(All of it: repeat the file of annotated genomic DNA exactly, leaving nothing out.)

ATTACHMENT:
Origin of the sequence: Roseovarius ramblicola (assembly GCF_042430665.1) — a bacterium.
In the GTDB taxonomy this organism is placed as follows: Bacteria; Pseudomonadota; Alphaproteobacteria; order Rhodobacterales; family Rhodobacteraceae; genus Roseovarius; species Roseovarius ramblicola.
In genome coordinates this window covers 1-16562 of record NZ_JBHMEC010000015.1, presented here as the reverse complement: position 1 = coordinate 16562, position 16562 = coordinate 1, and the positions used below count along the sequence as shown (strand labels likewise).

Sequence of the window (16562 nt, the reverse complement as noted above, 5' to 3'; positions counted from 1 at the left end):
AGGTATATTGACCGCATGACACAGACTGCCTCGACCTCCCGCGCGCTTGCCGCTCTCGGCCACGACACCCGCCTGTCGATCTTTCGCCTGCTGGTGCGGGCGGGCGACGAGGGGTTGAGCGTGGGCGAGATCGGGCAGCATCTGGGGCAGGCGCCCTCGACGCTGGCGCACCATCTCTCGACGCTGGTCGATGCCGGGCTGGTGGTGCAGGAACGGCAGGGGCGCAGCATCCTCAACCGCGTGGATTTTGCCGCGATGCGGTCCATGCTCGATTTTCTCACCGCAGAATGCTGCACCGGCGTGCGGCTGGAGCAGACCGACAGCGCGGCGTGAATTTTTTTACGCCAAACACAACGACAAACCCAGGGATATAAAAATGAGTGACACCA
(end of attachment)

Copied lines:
Origin of the sequence: Roseovarius ramblicola (assembly GCF_042430665.1) — a bacterium.
In the GTDB taxonomy this organism is placed as follows: Bacteria; Pseudomonadota; Alphaproteobacteria; order Rhodobacterales; family Rhodobacteraceae; genus Roseovarius; species Roseovarius ramblicola.
In genome coordinates this window covers 1-16562 of record NZ_JBHMEC010000015.1, presented here as the reverse complement: position 1 = coordinate 16562, position 16562 = coordinate 1, and the positions used below count along the sequence as shown (strand labels likewise).

Sequence of the window (16562 nt, the reverse complement as noted above, 5' to 3'; positions counted from 1 at the left end):
AGGTATATTGACCGCATGACACAGACTGCCTCGACCTCCCGCGCGCTTGCCGCTCTCGGCCACGACACCCGCCTGTCGATCTTTCGCCTGCTGGTGCGGGCGGGCGACGAGGGGTTGAGCGTGGGCGAGATCGGGCAGCATCTGGGGCAGGCGCCCTCGACGCTGGCGCACCATCTCTCGACGCTGGTCGATGCCGGGCTGGTGGTGCAGGAACGGCAGGGGCGCAGCATCCTCAACCGCGTGGATTTTGCCGCGATGCGGTCCATGCTCGATTTTCTCACCGCAGAATGCTGCACCGGCGTGCGGCTGGAGCAGACCGACAGCGCGGCGTGAATTTTTTTACGCCAAACACAACGACAAACCCAGGGATATAAAAATGAGTGACACCA